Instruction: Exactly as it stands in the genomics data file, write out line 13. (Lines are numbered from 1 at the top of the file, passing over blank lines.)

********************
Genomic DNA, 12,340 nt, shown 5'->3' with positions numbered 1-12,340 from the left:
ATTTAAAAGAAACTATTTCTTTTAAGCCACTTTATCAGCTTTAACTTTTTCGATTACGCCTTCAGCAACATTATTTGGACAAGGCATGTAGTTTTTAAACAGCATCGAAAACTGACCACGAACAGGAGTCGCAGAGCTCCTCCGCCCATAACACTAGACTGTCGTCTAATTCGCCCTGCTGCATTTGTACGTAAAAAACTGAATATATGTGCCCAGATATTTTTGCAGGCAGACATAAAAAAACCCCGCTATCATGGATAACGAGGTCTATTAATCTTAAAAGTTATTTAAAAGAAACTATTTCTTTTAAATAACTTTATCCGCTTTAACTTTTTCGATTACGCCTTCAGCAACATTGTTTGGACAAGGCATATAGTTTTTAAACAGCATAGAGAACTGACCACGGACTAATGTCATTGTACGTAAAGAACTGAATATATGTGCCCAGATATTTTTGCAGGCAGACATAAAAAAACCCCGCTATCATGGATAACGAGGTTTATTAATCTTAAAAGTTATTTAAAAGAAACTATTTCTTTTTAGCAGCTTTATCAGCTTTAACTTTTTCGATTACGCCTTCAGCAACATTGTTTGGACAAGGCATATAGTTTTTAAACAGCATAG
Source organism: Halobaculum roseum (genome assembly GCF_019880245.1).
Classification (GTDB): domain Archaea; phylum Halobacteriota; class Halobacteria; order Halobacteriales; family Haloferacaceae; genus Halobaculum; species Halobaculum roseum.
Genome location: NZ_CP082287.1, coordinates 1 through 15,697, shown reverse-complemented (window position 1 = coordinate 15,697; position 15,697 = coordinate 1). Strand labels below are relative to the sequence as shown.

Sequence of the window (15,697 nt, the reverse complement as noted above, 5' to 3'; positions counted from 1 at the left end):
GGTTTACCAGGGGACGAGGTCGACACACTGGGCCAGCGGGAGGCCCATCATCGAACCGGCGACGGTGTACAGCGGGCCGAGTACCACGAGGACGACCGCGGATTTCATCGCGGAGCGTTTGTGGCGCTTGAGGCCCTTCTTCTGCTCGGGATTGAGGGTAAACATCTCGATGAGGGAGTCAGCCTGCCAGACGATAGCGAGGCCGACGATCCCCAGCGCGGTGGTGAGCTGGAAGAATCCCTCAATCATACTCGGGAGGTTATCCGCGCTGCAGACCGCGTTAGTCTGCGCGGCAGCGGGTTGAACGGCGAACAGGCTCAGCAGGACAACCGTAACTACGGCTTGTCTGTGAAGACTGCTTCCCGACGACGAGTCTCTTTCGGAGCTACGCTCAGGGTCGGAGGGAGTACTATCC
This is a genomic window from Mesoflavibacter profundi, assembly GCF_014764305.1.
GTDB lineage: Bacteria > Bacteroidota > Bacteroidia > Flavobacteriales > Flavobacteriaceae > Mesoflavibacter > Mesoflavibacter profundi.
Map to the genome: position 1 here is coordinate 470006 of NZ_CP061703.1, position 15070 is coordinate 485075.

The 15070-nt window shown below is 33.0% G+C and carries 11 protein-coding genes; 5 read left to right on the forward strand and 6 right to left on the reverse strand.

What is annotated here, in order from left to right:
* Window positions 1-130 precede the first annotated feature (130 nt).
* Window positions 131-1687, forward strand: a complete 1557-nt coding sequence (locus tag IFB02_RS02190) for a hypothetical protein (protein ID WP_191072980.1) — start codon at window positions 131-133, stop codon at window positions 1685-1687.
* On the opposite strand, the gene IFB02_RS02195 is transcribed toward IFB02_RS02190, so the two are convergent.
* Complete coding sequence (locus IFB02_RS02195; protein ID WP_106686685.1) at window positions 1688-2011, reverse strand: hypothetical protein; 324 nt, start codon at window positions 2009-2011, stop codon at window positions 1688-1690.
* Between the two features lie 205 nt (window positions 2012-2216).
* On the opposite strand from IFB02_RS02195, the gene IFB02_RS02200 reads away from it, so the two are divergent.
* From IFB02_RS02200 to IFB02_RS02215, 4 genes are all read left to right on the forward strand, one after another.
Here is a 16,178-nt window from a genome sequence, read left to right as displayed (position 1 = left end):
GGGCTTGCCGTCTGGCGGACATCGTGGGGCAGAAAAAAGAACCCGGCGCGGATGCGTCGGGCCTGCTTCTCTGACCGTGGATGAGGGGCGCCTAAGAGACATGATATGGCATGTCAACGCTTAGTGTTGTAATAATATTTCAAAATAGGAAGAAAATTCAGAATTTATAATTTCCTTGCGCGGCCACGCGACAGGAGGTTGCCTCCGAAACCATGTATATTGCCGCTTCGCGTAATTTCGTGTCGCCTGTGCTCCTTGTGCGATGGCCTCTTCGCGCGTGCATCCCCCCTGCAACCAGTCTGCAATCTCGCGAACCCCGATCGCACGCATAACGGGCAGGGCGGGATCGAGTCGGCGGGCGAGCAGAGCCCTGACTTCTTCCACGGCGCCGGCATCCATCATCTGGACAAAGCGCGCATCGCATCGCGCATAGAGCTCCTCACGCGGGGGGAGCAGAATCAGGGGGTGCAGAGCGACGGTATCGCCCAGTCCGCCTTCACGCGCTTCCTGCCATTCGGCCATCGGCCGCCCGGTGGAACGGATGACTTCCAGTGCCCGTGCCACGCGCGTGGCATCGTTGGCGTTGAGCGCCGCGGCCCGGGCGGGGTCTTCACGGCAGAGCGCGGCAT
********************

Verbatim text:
* Window positions 1-130 precede the first annotated feature (130 nt).